In 2006, approximately 815,000 fulltime students attended Canadian universities and colleges of which approximately 700,000 were undergraduates and 115,000 graduate students. An additional 265,000 students were enrolled part-time programs; 220,000 in undergraduate programs and 45,000 in graduate programs. Total full-time postsecondary enrolment is projected to grow steadily until 2012/2013 to nearly 1.3 million students, approximately 50,000 more than between 2003/2004 and 2005/2006.
Over the last 16 years, the number of Canadian fulltime jobs occupied by graduate degree holders has grown from 550,000 in 1990 to more than one million in 2006, whereas the jobs for those who have not completed postsecondary education has declined. As Canada struggles to meet the market challenges imposed by the new emerging economies such as China, India, Pakistan and much of Southeast Asia, companies are searching aggressively for graduate professionals who have upgraded or want to upgrade their skills, in order to help organizations remain competitive and productive in today’s economy.
Women’s Participation Rate in the Graduate Student Market
According to Statistics Canada, in the 2004/2005 academic year almost 46 percent of graduates between the ages of 25 and 29 were women compared to almost 43 percent the year before. While gender differences were less pronounced overall, there remained large differences across fields of study. Engineering remained the most male-dominated field, while psychology had become the most female dominated field of study. Some of the increase in the proportion of women came from substantial gains in fields that have traditionally been male dominated. In computer and information sciences and mathematics, as well as in physical sciences, the numbers of female graduates grew much faster than the number of male graduates. Between the 2003/2004 and the 2004/2005 academic years, the proportion of women graduating from computer and information sciences and mathematics grew by almost 49 percent. Likewise, the proportion of women graduating from physical sciences grew by over 23 percent. Women continue to be the majority on both university and college campuses. They account for 51 percent of students in master's programs and about 46 percent of those at the doctoral level. While women continue to make up the majority of students on both university and college campuses, they are still in the minority in the skilled trades.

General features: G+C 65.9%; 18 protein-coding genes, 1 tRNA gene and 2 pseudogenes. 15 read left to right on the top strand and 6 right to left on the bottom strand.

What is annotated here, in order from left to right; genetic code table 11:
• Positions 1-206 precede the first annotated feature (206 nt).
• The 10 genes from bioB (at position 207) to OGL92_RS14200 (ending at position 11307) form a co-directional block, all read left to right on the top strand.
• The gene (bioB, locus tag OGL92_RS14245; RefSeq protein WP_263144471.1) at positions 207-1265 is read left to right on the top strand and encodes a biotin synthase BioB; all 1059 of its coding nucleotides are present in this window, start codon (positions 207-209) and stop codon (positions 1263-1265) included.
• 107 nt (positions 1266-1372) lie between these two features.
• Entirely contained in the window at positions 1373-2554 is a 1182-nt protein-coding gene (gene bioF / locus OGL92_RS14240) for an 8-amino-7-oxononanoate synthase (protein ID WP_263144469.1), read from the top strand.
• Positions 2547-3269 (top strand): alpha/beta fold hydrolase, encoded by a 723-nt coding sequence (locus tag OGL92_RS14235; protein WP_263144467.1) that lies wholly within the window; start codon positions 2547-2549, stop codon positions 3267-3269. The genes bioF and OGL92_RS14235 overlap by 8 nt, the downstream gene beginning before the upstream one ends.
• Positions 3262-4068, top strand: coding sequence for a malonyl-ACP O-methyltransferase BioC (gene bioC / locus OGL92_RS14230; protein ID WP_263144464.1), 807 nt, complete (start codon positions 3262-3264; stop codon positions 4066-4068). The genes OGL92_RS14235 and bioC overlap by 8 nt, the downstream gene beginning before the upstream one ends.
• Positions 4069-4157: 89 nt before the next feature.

Foreign Student’s Proportion Amongst Canadian Graduate Students
In the 2004/2005 academic year, approximately 23 percent of all graduates in Canada were foreign or visa students. Foreign graduates were disproportionately represented in engineering and the physical sciences. Over 42 percent of engineering graduates and more than 32 percent of physical science graduates were foreign or visa students. Conversely, less than 12 percent of social science graduates and less than 17 percent of humanities graduates were foreign or visa students.